My LinkedIn newsfeed is full of people announcing new positions today.  Two years, 10 years, 15 years, 3 years, 1 year – tenures all over the map. The common thread? These people all share their thanks for the opportunity they had at their soon to be former employer AND the celebration that their teams held for them as they left. This is how you leave a job so you can boomerang back.

How to Boomerang? Check off these 3 boxes:

  1. Respectfully, with time to ensure positive succession,
  2. With your projects tied up in a bow; and
  3. With a public acknowledgement for the benefits you received while working at the company, in the team, or on a project.

Ashleigh Bowden, now on the HR team at Palmer & Harvey, received a cake with the inscription “You are dead to us now. We hope you fail. XXX” I don’t know Ashleigh, but she clearly has a great sense of humor, as do her former colleagues. More than 12,000 people liked her post with the cake and it’s received over 1,100 comments. As one of the comments on her post says “If I got a cake like that from a company it would make me miss them more. That is awesome.” For the win.

Andrew Lolk wrapped up 6 years in day-to-day operations at White Shark Media. He’s staying on the board, and starting a “new adventure” this year. “I’ll miss a lot of things, but most of all I’ll miss the people that I will not be able to see on a daily basis. It was a privilege working with you! Thanks for everything…”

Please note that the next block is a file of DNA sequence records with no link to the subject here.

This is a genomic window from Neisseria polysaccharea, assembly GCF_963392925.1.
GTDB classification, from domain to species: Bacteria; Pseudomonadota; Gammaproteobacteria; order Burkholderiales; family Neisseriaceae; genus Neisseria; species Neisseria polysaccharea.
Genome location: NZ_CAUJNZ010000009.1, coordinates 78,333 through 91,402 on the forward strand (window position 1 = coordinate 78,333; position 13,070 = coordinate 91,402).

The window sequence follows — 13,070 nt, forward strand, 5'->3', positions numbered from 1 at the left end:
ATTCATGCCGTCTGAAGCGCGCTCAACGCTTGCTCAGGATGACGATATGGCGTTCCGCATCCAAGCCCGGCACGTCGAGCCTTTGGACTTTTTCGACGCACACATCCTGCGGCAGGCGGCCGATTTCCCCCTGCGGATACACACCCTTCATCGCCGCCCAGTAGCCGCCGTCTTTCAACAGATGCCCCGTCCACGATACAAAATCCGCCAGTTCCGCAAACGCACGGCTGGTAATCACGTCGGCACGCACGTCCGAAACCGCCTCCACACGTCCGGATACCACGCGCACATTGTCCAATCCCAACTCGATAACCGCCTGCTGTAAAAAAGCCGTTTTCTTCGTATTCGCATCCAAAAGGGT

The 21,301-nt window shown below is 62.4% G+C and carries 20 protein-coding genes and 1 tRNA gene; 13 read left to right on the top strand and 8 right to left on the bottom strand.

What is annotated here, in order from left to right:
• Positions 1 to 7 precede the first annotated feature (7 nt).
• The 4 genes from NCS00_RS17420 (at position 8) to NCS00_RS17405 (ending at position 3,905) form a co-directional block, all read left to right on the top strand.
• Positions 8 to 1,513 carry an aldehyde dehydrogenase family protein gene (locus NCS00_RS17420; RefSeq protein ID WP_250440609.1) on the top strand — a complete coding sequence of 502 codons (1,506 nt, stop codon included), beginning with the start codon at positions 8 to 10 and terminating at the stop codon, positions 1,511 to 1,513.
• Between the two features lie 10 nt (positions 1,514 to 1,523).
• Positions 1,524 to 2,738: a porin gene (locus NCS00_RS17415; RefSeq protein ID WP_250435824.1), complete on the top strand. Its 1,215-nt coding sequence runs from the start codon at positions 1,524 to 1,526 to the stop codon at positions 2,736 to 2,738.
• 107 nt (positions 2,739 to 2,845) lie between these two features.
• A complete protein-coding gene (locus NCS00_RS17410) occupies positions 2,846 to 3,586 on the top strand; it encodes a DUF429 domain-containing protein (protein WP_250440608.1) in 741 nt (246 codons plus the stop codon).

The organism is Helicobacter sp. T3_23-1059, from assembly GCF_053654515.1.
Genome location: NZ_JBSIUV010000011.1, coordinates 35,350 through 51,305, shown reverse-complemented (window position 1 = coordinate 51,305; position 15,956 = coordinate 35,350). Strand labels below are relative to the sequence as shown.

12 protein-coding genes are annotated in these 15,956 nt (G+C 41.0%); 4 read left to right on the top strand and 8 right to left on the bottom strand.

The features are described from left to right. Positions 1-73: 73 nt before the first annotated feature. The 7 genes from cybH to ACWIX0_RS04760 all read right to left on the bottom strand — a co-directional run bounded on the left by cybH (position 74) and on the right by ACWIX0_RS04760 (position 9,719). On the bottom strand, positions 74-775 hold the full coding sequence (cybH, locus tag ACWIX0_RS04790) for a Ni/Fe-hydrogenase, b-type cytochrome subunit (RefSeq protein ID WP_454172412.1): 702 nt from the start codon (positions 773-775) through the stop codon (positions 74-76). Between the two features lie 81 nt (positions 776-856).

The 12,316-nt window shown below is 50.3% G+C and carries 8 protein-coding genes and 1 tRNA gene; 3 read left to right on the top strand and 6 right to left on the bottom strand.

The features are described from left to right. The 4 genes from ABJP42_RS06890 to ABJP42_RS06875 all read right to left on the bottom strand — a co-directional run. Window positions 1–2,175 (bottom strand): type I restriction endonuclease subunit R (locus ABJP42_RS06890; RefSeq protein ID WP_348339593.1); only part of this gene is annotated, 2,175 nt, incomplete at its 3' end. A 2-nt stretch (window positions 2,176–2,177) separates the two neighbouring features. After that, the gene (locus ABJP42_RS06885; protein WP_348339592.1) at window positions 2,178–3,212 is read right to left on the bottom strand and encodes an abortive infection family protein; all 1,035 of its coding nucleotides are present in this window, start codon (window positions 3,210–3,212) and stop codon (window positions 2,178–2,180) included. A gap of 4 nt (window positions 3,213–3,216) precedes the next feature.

Laszlo Bock, Google’s SVP of People Operations, announced he was leaving a few weeks ago, but his post in LinkedIn showed up a couple of times in the last day – people in my network, really like what he has to say. “It’s been an honor to be a part of the company’s story, and a joy to learn so much from so many Googler. Even more it was a privilege to build People Operations along with so many exceptional friends…”

I could go on. You get the point.

In today’s social media world, how you leave – publicly – is important for your personal brand and for building options for your long-term career. While posting a picture of yourself smiling and holding a cake with “you’re dead to me” can bring out the snark in some (PSA: please let’s make 2017 the year of more building up, not tearing down. PSA over), her team clearly appreciated her. And understand her desire to move on… for now. My bet – Ashleigh works with some of her former colleagues again.

Who knows what the next few years will bring for these people and the companies they left and joined. Who knows what we’ll all learn or what opportunities will come at our former employers in the next 24 – 36 months? Perhaps the best next move will be to return to a former employer. Be a viable candidate to boomerang back to a company by leaving your positions well. Keep your options open by maintaining relationships with your soon-to-be former colleagues. Be public and positive as you chart your own career from weigh station to weigh station.

Leave well so that you can boomerang if you want to. With job tenures at an all-time low, and companies constantly ebbing and flowing to maintain relevance, Boomeranging will increase as companies realize that their former employees are “not dead to them,” rather that former employees can be the greatest resource for recruiting. But it all starts with the employee and how he or she leaves.

Leave well. The end.